Read all about roof ventilation systems -- and how they help your home’s efficiency!
All roofing systems need vents to let hot air escape and allow fresh air to circulate. Why? Hot air and appliance exhaust rise within a home, getting trapped in the attic. Without a way to escape, built up hot air and exhaust can damage the layers of your roofing system; excessive heat degrades the materials, and the accumulation of humidity causes mold, mildew, and further degradation. Reduced shingle life, mold or built up moisture in the attic space, and high utility bills are all signs your roof’s ventilation system isn’t functioning properly.
A ridge vent is a type of roofing vent installed along the uppermost crest of a roof. A ridge vent allows hot air to escape from attic space, and the position of a ridge vent creates a vacuum effect on escaping air. Ridge vents are an efficient, continuous style of residential ventilation. When installed by a professional, ridge vents are a reliable and streamlined way to provide continuous ventilation to a home, and to evenly distribute ventilation across the entire roof area.
Wind turbine vents are rotating, wind-powered vents that penetrate the roof. Much like energy turbines, these vents are powered by the air, and draw out stagnant heat and humidity in the attic as they rotate. Wind turbine vents do require wind speed of at least 5 mph to function properly, so this type of vent may not work in all regions.
Box vents are similar to wind turbine vents; they are mounted on the roof and allow heat to escape. Like the other types of ventilation listed, box vents work best with soffit vents; the soffit vents draw fresh air in, which pushes the hot air out through the box vent. Box vents are typically lower in profile than wind turbine vents; this design subtlety is important for some homeowners.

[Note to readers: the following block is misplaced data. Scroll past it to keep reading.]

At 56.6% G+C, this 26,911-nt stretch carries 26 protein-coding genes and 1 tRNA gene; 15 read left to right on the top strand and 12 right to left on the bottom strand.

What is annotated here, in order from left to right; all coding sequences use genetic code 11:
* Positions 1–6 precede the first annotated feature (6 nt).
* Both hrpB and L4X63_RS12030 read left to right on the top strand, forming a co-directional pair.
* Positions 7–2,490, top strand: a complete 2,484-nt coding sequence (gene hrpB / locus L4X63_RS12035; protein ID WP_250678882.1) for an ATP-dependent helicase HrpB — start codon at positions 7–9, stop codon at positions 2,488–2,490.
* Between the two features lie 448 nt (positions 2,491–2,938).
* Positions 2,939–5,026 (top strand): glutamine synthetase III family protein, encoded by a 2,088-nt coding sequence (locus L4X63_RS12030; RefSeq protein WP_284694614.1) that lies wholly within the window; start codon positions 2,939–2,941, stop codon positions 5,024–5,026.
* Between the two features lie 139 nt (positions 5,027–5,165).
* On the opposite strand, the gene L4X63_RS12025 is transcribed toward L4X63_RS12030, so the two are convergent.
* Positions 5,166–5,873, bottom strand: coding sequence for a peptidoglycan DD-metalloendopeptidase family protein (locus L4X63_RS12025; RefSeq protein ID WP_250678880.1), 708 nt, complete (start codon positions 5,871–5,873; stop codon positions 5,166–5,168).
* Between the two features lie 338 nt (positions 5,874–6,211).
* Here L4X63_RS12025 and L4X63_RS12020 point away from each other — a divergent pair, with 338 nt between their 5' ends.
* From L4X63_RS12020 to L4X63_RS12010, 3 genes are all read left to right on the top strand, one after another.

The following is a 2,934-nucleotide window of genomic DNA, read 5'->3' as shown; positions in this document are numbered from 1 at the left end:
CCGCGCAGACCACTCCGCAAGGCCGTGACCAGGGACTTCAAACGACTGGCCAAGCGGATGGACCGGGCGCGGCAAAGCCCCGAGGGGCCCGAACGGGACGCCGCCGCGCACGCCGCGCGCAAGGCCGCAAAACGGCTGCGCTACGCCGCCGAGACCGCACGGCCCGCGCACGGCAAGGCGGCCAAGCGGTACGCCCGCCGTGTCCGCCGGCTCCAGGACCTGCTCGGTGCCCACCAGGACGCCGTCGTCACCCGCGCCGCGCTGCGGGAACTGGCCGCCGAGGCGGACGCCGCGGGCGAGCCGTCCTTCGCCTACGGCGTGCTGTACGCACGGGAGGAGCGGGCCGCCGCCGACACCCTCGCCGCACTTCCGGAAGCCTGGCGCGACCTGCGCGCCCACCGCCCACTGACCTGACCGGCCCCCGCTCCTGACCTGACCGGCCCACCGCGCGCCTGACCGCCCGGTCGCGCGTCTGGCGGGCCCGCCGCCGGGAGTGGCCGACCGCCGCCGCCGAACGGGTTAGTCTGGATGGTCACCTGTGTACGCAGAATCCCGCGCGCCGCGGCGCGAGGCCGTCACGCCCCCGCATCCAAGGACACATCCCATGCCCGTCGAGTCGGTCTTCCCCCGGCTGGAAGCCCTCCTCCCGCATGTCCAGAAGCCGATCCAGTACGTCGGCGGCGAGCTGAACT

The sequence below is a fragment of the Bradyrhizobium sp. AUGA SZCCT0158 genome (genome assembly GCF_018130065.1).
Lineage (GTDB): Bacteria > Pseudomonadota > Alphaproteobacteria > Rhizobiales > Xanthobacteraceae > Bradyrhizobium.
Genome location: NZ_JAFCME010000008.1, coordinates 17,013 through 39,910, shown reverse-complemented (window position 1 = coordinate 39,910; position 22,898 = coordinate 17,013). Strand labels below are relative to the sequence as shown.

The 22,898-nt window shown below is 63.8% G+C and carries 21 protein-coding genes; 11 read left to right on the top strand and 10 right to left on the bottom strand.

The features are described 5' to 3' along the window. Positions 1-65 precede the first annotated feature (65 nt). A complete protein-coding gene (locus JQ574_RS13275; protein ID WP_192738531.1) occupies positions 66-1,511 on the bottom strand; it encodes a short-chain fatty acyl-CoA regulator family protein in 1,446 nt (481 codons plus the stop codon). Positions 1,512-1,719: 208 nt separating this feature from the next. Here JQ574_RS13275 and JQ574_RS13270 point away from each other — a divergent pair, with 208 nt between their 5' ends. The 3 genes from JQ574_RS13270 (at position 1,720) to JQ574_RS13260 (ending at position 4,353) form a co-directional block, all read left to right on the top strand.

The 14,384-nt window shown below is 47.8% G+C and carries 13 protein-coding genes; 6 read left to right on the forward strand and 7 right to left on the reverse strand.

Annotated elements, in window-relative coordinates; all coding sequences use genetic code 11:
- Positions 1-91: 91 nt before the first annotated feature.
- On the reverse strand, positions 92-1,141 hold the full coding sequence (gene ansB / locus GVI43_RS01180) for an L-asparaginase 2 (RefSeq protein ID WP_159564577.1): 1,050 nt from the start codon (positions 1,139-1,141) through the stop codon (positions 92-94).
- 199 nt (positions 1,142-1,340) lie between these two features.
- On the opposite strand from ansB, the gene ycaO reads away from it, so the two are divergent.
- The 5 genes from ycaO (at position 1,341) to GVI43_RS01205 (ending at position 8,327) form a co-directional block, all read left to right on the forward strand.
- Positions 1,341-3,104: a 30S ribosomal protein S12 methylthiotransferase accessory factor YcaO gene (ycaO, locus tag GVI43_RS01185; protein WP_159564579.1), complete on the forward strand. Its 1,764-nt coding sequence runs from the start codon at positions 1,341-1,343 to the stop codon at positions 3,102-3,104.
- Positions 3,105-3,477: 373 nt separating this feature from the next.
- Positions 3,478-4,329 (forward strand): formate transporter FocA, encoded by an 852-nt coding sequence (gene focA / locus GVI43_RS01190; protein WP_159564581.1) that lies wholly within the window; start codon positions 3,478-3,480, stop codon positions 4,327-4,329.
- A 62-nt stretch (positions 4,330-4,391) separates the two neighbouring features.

Gable vents appear much like shuttered windows, and are built into a home’s gables in the attic walls. Gable vents allow air to flow in and out, and are typical in homes that also have a gable fan installed. The combination of gable vents with a gable fan allows for excellent airflow through the attic space.
Soffit vents are continuous intake vents, meaning they draw fresh air into the attic space. Soffit vents are installed in the eaves of a home, or the underside of a roof’s overhang. These vents are typically metal, constructed with a perforated-style pattern of holes, much like a window screen. This style of soffit prevents rodents, birds, and other animal pests from getting into the home’s attic. Soffit vents work best in conjunction with an exhaust vent that lets the hot air out.
A home’s regional climate is the most important determining factor when choosing a ventilation system for your roof. High winds or areas that are prone to hurricanes, for example, can force turbine vents to spin far too fast, causing roof damage. An experienced roofing contractor can guide a homeowner through the selection process and help them make the best choice for their roof. Ultimately, roof vents are key in preventing premature aging of a roofing system, and to ensure that each layer functions properly. A well-vented roof results in lower energy bills and better temperature control inside the home, as well.